Interpersonal Communication, Family Communication, Stress and Communication; Biosocial Markers of Stress, Resilience and Thriving; Information Regulation
Tamara Afifi is a Professor in the Department of Communication at the University of California-Santa Barbara. Her research focuses on communication patterns that foster risk and resiliency in families and other interpersonal relationships, with particular emphasis on: (1) how people communicate when they are stressed and the impact of these communication patterns on personal and relational health and (2) information regulation (privacy, secrets, disclosure, avoidance, stress contagion). Her work centers on families as communicative systems of stress and resilience. She examines how environmental factors (e.g., divorce, refugee camps, natural disasters, fast paced families, chronic illness, the Great Recession) interact with family members’ communication patterns (e.g., conflict, stressful disclosures, social support, avoidance, verbal rumination, communal coping) to affect stress, adaptation, growth, and physical/mental/relational health. Her most recent research explores the influence of parents’ communication patterns on adolescents’ and parents’ biological stress responses (e.g., stress hormones). She uses a variety of quantitative and qualitative data collection methods (e.g., quantitative lab and field studies; observational coding; surveys; physiological and biological data; interviews) and data analysis techniques in her research.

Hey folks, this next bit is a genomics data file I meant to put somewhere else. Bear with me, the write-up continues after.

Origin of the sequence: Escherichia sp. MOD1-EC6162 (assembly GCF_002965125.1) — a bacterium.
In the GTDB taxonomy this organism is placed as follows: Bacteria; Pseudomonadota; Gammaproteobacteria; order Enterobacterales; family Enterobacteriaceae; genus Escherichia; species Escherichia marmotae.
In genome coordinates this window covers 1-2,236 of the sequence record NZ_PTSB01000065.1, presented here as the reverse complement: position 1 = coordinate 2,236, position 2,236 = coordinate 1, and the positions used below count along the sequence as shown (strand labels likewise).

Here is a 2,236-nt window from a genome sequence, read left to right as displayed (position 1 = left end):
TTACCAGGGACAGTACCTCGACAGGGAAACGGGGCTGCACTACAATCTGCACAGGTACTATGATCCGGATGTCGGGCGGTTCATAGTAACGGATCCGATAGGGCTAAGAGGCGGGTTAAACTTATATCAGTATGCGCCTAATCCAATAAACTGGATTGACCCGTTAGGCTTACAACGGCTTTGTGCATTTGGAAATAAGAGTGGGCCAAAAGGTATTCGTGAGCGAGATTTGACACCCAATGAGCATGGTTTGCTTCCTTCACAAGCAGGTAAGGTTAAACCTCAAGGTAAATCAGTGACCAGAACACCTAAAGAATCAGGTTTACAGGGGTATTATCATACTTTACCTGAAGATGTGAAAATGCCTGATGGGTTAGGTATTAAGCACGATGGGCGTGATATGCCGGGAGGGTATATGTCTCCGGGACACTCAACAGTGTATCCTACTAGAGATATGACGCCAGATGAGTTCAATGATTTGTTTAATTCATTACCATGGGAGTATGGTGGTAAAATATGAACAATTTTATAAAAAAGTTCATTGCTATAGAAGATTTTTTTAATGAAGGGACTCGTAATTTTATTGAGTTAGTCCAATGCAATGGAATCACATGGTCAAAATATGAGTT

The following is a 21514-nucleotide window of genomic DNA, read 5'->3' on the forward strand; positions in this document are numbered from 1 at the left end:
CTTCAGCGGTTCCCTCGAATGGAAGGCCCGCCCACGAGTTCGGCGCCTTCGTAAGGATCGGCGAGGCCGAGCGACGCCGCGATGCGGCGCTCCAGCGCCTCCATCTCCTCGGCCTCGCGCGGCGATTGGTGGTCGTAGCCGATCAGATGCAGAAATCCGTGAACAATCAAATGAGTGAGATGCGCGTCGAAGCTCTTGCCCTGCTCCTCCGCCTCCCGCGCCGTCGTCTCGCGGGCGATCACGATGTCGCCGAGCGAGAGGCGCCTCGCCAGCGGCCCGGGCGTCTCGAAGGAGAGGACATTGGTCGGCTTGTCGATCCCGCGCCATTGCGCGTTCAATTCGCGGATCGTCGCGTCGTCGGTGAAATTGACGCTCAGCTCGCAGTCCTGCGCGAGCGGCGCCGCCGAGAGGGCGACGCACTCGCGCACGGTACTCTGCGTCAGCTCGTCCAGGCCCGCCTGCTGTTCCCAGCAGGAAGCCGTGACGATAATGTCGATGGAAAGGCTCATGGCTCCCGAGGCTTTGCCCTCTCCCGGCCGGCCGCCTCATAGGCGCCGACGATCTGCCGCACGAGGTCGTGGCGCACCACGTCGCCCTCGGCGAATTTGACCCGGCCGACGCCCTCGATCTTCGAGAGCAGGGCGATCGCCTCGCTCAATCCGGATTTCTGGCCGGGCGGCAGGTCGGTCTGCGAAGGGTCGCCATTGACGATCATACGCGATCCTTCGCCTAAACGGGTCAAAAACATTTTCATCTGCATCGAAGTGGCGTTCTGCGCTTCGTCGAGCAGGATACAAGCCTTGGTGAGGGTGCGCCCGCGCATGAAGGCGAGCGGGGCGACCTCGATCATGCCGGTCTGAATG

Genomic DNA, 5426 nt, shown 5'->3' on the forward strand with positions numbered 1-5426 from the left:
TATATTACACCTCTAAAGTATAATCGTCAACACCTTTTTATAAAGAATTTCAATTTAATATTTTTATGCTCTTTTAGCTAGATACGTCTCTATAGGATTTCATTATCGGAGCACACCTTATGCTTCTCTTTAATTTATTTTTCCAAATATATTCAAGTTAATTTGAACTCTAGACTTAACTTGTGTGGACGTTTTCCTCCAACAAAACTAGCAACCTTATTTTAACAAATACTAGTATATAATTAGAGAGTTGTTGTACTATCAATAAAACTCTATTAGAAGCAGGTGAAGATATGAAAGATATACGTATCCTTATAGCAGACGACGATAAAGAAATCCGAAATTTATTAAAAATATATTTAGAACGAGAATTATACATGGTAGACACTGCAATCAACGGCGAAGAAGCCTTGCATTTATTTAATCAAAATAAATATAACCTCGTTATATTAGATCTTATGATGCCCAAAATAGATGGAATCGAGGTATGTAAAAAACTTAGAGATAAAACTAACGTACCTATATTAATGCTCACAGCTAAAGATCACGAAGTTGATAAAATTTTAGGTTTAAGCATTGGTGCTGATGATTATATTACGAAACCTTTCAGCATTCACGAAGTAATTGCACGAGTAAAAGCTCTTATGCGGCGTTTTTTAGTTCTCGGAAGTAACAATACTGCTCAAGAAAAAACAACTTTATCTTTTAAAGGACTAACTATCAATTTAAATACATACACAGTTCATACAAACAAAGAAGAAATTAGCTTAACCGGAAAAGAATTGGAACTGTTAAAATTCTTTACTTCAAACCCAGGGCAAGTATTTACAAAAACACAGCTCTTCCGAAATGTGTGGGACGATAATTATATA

Professor Afifi is the editor of Communication Monographs. She has received numerous research awards, including the Young Scholar Award from the International Communication Association in 2006 and the Brommel Award for a distinguished career of research in family communication from the National Communication Association in 2011. In addition, she received the Franklin Knower Article Award in 2004 and 2012 from the Interpersonal Communication Division, the Distinguished Article award in 2013 from the Communication and Social Cognition Division, and the Distinguished Article Award from the Family Communication Division in 2008 from the National Communication Association. Her research has appeared in numerous news outlets, including the Wall Street Journal, Men’s Health, the Huffington Post, Psychology Today, and Family Circle. She is also incredibly passionate about teaching and has received several teaching awards, including a university-wide Distinguished Teaching Award from the University of California Santa Barbara in 2009.